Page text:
As has been everything we have seen since we got here. From the landing at Jose MartÝ Airport ó where the Cuban press seemed fascinated, and maybe a little unsure of, what to make of this American band that had seemingly done the impossible ó to the drive from the airport, where you are immediately struck by ó what? Yes, the ‘50s cars; yes, the crowded buses; yes, the generally shabby condition of things. But more than anything? No McDonald’s, no Starbucks, no Wal-Mart and no billboards trying to sell you stuff. Well that’s not entirely true. Plenty of billboards. What they’re selling, though, is not material, but philosophy: “Viva La Revolucion!” “La Obra De La Revolucion Es Invincible” and the simple “Vamos Bien,” featuring a beaming Fidel Castro. This may have been a trip about cultural exchange, but there is simply no escaping politics in Cuba. It’s everywhere.

Once settled into our hotel ó La Nacional, Cuba’s most famous and infamous hotel, having once been a favorite haunt of gangster Meyer Lansky ó our entourage, which numbered about 30, hit the town to take in some sights. First stop, as it is for most visitors here: Old Havana, the colonial part of town where 500 years of architecture comes together, some of it beautifully preserved and/or restored, a lot of it in worse shape. Along with the band, we listened to our guide explain the history of the fortress known as Castillo De La Real Fuerza. We visited the Plaza De Las Armas, where each of the guys got a 60-second caricature drawn by one of the enterprising locals, and Tom picked up a couple of books ó one on Cuban music, the other on baseball. We walked the narrow streets of La Vieja Habana, saw Ernest Hemingway’s old house, and Brad and Timmy said that, like Tom, they’d been wanting to come here since the days of Rage.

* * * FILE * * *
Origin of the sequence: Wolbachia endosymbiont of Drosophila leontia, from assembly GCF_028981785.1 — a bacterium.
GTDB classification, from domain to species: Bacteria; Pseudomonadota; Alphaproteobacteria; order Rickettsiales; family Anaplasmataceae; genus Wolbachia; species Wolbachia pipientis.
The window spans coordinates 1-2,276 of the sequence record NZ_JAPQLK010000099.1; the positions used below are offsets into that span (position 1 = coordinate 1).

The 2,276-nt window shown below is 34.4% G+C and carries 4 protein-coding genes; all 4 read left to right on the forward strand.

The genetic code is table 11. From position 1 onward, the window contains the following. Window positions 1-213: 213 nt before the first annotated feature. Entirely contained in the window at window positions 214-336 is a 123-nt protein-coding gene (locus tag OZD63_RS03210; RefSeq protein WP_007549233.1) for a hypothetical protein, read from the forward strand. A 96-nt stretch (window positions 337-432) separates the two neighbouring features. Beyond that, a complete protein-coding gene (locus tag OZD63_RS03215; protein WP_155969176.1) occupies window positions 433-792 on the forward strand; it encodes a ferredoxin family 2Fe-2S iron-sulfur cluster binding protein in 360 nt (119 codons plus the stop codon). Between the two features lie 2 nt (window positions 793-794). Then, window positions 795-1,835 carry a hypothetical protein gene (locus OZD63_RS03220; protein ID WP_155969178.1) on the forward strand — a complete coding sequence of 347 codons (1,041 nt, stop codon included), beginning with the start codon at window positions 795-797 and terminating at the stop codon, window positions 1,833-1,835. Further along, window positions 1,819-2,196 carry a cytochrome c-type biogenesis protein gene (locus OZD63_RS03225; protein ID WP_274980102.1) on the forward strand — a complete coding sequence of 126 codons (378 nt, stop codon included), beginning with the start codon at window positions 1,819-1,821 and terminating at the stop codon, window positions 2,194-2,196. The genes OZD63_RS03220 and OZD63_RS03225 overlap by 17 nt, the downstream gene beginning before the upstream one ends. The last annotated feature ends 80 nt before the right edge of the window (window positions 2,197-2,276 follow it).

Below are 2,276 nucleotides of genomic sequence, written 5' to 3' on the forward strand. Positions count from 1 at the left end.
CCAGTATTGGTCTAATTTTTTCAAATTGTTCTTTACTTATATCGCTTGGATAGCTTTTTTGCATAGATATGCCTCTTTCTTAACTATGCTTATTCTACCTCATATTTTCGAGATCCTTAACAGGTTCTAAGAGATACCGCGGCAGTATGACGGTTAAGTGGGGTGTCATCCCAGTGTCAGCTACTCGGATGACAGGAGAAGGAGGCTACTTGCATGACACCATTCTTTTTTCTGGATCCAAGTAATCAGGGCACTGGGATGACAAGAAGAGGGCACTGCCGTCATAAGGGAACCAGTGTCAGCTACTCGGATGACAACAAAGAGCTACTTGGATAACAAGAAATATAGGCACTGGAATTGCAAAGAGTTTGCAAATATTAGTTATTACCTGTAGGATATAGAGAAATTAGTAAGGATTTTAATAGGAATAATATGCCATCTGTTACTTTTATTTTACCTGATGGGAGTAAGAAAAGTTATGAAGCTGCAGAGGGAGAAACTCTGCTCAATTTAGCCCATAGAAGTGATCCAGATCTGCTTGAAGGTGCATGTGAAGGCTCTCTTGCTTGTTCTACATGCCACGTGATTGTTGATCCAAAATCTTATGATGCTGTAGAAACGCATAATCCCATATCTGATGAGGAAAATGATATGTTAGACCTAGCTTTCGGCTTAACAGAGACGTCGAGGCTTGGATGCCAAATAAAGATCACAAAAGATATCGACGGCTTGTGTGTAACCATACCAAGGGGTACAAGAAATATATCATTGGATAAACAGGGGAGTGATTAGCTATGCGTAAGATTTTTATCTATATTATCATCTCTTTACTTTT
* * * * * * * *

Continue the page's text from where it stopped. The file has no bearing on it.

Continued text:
Finally after a trip to Cathedral Square, where Morello cut a rug with a local woman to some mariachi music, and an encounter with possibly the friendliest stray dog on the planet (he wanted to go home with Wilk), we boarded the bus for some politics.

That came in the form of the Plaza De La Revolucion. Dominated by a monument to Cuban hero Jose MartÝ and surrounded by revolutionary billboards, government buildings, an imposing image of Che Guevara and lots and lots of asphalt, the plaza is the place in Havana where that old Soviet-style socialism feels most prevalent.

Enough Lenin ó time for Lennon. We made a quick stop to the very green John Lennon Park, where Chris Cornell struck a pose on the park bench next to the bronze statue of the former Beatle.